Another year is almost over. just a few days left to the celebration of Christmas, and another New Year. Once again, we celebrate International Disabled People’s Day..
I admit that, in spite of being a disabled person since I was a boy, it’s only in the last ten years or so that I am comfortable with identifying myself as a “disabled person”. Indeed, for most of my life I did my best to pass on as “normal” - whatever that means.
There are still so many misconceptions that exist about disabled people. Many try to try to appear politically correct or sensitive by using euphemisms such as “differently abled”, ‘challenged” or “people with special needs”.
Sadly, some of us choose to adopt these terms. I know - I did take a fancy to "special needs" in my childhood. However, now that I've grown in my understanding, I realise that these apparently positive terms some people use to define who we are also empty in meaning and can be counter-productive. But I already discussed all this in another entry . The truth may well be that people use such words simply because they are uncomfortable with our impairment and can't deal with it.
Thus, one my hear well meaning people making the point that we should “put the person first”. Of course, that is very good. However, it shouldn’t be taken to extremes. Let me explain. Sure, we are people first, our impairments don’t define who we are. Yet, they remain part of who we are. A non-disabled person may think of the fact I’m a wheelchair user and visually impaired as some sort of tragedy.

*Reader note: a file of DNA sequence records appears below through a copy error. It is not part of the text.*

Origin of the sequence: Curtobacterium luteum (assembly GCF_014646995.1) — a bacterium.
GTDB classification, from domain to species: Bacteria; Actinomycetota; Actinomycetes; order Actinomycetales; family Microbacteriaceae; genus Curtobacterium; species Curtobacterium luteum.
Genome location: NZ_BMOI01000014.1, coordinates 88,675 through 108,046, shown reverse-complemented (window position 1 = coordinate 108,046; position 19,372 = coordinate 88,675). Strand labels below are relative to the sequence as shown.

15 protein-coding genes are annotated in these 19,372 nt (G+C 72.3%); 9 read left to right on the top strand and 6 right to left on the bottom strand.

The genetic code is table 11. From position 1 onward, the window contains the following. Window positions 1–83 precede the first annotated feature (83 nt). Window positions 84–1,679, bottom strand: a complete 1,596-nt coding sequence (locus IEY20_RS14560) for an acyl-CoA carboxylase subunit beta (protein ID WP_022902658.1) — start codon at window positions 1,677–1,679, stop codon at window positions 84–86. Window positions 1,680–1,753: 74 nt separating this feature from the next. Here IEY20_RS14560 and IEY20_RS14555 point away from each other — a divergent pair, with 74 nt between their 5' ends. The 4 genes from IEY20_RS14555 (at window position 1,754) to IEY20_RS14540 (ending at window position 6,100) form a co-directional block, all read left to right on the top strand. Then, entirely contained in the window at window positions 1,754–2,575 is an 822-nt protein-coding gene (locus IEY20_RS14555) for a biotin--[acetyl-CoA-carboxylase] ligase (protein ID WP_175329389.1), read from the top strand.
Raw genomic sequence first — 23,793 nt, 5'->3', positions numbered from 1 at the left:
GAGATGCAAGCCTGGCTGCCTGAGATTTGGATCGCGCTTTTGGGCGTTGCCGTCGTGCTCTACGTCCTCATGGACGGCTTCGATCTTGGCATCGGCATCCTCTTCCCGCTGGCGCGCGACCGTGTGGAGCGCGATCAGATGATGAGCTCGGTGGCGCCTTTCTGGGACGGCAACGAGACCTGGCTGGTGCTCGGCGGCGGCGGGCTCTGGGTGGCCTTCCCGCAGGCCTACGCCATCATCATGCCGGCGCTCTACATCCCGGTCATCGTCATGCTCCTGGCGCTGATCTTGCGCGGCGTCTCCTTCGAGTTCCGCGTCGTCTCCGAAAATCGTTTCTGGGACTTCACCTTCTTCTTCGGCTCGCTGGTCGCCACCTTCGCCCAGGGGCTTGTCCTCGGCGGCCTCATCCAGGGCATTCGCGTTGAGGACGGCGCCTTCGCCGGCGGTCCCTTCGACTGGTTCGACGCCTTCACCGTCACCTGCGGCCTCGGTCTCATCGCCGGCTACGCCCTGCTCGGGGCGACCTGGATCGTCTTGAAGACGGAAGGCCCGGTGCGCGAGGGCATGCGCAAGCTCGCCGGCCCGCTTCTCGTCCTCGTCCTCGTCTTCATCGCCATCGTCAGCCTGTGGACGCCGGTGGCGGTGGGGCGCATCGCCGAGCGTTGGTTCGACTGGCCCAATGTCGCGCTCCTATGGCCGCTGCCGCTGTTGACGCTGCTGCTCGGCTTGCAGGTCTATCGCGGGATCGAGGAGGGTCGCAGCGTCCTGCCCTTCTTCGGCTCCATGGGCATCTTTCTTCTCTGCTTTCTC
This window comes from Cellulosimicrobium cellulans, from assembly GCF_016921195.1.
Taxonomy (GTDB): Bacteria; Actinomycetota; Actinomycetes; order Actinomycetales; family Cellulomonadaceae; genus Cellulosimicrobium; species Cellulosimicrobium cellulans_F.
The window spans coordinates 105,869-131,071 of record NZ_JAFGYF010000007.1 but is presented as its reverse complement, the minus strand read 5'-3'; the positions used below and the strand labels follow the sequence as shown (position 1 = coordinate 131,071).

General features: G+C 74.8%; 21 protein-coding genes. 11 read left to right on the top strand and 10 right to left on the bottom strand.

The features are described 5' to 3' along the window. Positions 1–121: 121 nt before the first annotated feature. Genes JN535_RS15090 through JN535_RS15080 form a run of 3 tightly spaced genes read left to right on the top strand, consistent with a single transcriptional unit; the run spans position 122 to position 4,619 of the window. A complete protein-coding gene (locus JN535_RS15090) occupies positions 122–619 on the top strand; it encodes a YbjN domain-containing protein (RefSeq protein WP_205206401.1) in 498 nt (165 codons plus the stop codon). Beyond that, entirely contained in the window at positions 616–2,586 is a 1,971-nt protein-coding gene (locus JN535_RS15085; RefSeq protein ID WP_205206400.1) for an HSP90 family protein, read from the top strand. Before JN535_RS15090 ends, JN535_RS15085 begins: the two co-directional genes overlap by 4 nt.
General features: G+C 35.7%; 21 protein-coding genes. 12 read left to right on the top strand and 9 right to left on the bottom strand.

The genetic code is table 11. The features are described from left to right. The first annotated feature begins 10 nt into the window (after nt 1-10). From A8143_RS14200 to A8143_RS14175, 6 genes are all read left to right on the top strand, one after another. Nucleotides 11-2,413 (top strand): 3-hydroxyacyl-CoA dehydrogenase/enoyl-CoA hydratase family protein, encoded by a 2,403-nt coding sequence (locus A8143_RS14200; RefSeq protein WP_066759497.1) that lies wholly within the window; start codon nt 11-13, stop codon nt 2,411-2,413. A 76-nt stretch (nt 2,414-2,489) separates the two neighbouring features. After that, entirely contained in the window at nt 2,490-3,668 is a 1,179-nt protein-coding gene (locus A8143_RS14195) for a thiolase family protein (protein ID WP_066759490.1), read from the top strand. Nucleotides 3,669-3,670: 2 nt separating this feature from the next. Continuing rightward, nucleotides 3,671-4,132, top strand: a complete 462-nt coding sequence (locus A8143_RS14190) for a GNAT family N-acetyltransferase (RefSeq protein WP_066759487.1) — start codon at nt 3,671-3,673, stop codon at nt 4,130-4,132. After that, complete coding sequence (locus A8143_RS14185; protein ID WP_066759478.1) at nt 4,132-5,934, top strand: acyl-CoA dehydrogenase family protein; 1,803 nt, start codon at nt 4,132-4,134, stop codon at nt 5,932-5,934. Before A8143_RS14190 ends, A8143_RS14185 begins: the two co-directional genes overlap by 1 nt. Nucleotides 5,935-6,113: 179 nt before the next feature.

Yet, if I hadn’t become a wheelchair user or acquired a visual impairment, I probably wouldn't had met the people I met or had the experiences I had - some good or bad. The point is that while many non-disabled people seek ways to “fix” us, many of us are happy with our bodies.
Obviously, I am not saying that treatment for painful conditions or to prevent impairment is not sought but that we’re ready to accept disabled people for who they are. Given our bodies, judge them as you may, are our only means of reaching out to society, then yes, this includes our bodies.
Ignoring the fact that we have impairments, indeed, is the real cause of our disability. My impairments were never the cause of all my problems. It was often society in the way it structured society and looked at me as if I was never meant to be on this planet.
My message is one. Yes, we are persons, like any other human being. Again, like anyone else, we interact with the world through our body, mind and senses. We may be physically and intellectually different but if you really want to include us as persons, you must also acknowledge our differences...
Our common humanity!
Enjoy disabled people’s day and the rest of the week!
PS: Be patient with non-disabled persons. They try to help but don’t always get it right ;)